The New Zealand dollar advanced after a key US employment report pointed to a weaker economy than expected and as risk appetite returned to the market.
The kiwi touched 84.95 yen over the weekend, its highest level this year, and was trading at 84.81 yen at 8am in Wellington from 83.89 yen at 5pm on Friday. The local currency was at 82.83 US cents, from 82.90 cents at the New York close and 82.27 cents at 5pm in Wellington on Friday.
Investors are looking ahead to tomorrow night's testimony by new Federal Reserve Chair Janet Yellen amid speculation it may be more dovish than previously anticipated after a report in the US on Friday showed the US added 113,000 nonfarm payrolls in January, less than the 185,000 expected. Meantime, concern about emerging markets is abating, turning investor attention to risk-sensitive currencies such as the kiwi and away from safe havens like the yen.
"The NZD/USD has benefitted from a general improvement in risk appetite, and more specifically from a soft USD on Friday night," Kymberly Martin, markets strategist at Bank of New Zealand, said in a note. "Generally, risk appetite has begun to return to markets as emerging market ructions have moved out of the spotlight as emerging markets have stabilised. This has helped appetite for 'risk sensitive' currencies such as the NZD return, at the expense of currencies such as the JPY."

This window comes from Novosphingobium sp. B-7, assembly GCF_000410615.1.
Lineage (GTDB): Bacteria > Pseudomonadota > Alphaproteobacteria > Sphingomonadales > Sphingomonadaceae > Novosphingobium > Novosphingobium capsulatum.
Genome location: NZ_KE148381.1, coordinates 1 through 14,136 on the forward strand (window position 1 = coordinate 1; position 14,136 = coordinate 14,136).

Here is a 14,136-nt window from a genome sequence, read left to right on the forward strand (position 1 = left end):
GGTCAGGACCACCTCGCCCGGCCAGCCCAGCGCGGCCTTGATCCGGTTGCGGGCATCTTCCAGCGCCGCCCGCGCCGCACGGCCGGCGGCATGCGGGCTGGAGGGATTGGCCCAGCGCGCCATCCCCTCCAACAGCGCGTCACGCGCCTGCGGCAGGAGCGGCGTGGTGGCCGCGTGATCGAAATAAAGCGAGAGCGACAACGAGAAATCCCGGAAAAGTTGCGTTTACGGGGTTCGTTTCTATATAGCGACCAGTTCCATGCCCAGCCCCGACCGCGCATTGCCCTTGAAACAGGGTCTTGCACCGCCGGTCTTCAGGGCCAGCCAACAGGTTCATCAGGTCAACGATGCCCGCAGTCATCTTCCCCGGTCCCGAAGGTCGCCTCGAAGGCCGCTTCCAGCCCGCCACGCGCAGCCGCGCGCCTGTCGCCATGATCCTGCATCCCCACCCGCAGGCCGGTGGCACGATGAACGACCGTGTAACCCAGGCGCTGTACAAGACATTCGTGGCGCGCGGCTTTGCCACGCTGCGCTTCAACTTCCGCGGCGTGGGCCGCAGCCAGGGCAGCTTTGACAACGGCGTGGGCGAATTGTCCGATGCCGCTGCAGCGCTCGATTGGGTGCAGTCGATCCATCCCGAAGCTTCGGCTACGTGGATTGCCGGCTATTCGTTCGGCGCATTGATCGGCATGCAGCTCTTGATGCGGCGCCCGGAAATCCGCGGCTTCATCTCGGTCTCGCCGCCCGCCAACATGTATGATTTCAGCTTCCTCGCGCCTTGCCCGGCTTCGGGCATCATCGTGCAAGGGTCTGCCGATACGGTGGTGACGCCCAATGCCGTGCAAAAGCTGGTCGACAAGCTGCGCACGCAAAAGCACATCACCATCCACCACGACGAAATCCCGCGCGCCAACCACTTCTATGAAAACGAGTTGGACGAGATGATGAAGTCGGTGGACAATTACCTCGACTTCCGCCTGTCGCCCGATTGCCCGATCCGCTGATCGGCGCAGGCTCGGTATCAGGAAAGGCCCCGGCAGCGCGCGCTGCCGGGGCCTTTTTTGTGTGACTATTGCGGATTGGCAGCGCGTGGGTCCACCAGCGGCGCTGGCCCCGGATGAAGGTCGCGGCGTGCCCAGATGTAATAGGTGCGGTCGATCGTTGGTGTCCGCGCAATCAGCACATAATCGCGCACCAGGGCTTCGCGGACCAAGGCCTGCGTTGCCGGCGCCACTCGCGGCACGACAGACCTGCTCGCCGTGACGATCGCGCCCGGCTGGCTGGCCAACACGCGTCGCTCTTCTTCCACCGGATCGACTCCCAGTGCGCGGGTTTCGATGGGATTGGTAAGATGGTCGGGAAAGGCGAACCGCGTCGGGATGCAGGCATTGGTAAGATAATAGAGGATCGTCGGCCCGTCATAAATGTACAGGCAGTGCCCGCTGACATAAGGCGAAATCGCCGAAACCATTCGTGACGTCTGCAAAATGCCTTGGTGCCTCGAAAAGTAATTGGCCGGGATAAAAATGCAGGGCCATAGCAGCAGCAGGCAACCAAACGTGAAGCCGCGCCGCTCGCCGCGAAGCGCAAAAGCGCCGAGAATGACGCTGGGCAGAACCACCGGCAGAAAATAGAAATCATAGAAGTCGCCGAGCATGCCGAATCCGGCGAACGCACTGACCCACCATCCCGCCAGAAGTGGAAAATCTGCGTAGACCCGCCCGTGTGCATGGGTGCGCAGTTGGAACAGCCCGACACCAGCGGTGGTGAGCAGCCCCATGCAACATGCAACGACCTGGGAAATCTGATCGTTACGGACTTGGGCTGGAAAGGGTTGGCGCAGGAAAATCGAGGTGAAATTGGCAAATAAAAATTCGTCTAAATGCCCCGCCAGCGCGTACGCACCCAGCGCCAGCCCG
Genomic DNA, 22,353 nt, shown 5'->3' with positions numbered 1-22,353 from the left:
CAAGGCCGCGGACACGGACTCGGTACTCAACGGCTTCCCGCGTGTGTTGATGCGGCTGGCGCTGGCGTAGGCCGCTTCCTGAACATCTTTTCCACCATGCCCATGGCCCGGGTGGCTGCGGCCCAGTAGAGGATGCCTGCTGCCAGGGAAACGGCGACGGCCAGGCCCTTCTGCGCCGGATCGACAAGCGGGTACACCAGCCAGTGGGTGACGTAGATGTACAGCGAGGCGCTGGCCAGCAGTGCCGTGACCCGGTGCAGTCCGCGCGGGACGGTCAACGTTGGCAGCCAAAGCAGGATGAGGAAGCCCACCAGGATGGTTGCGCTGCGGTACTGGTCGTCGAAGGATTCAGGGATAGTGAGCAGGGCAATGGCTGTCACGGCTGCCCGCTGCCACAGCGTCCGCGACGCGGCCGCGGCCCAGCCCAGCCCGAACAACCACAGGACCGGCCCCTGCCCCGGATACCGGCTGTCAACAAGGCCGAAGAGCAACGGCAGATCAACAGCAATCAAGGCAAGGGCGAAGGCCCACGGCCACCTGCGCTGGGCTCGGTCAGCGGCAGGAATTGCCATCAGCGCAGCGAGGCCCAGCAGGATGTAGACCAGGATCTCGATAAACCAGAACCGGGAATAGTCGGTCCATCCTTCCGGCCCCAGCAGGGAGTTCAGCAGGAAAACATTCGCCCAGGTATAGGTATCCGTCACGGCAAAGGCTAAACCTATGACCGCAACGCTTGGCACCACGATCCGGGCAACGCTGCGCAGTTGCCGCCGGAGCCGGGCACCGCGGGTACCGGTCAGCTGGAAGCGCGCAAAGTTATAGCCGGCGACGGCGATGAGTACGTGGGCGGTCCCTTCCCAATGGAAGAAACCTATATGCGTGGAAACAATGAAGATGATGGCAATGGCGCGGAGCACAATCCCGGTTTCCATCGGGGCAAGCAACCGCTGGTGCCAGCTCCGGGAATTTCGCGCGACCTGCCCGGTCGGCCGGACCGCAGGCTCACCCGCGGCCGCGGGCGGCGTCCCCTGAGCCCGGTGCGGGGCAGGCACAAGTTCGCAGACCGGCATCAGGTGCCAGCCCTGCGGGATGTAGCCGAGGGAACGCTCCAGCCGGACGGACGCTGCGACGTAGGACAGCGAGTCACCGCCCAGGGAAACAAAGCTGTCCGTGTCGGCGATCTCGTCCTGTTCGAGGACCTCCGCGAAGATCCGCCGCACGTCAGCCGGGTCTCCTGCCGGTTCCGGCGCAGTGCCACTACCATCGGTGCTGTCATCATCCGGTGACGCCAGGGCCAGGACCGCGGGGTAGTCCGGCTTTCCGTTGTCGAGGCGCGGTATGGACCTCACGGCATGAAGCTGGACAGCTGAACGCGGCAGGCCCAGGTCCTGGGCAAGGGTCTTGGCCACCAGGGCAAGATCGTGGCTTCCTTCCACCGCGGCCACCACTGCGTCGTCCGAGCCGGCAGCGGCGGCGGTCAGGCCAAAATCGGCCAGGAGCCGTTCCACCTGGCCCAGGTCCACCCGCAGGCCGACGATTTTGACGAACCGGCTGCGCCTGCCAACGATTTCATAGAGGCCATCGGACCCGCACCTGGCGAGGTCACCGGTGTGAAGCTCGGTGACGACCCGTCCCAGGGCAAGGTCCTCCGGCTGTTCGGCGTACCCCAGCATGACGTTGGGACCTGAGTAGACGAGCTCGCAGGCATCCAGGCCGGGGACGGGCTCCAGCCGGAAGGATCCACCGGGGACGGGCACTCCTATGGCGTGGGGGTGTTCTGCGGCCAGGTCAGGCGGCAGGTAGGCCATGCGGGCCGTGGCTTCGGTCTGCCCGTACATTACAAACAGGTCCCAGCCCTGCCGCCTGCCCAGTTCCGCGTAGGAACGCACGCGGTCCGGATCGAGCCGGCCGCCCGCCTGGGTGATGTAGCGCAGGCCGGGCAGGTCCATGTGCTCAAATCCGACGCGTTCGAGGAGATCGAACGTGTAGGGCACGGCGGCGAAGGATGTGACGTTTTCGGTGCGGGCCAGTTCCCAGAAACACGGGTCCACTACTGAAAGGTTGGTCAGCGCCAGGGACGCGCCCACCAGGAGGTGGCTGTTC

Today, Japanese reports are due on the current account and consumer confidence.
The New Zealand dollar rose to 92.39 Australian cents from 91.95 cents in Wellington on Friday ahead of tomorrow's report on Australian business confidence.
The local currency advanced to 60.77 euro cents from 60.52 cents on Friday, and increased to 50.47 British pence from 50.39 pence. The trade-weighted index rose to 78.16 from 77.61 last week.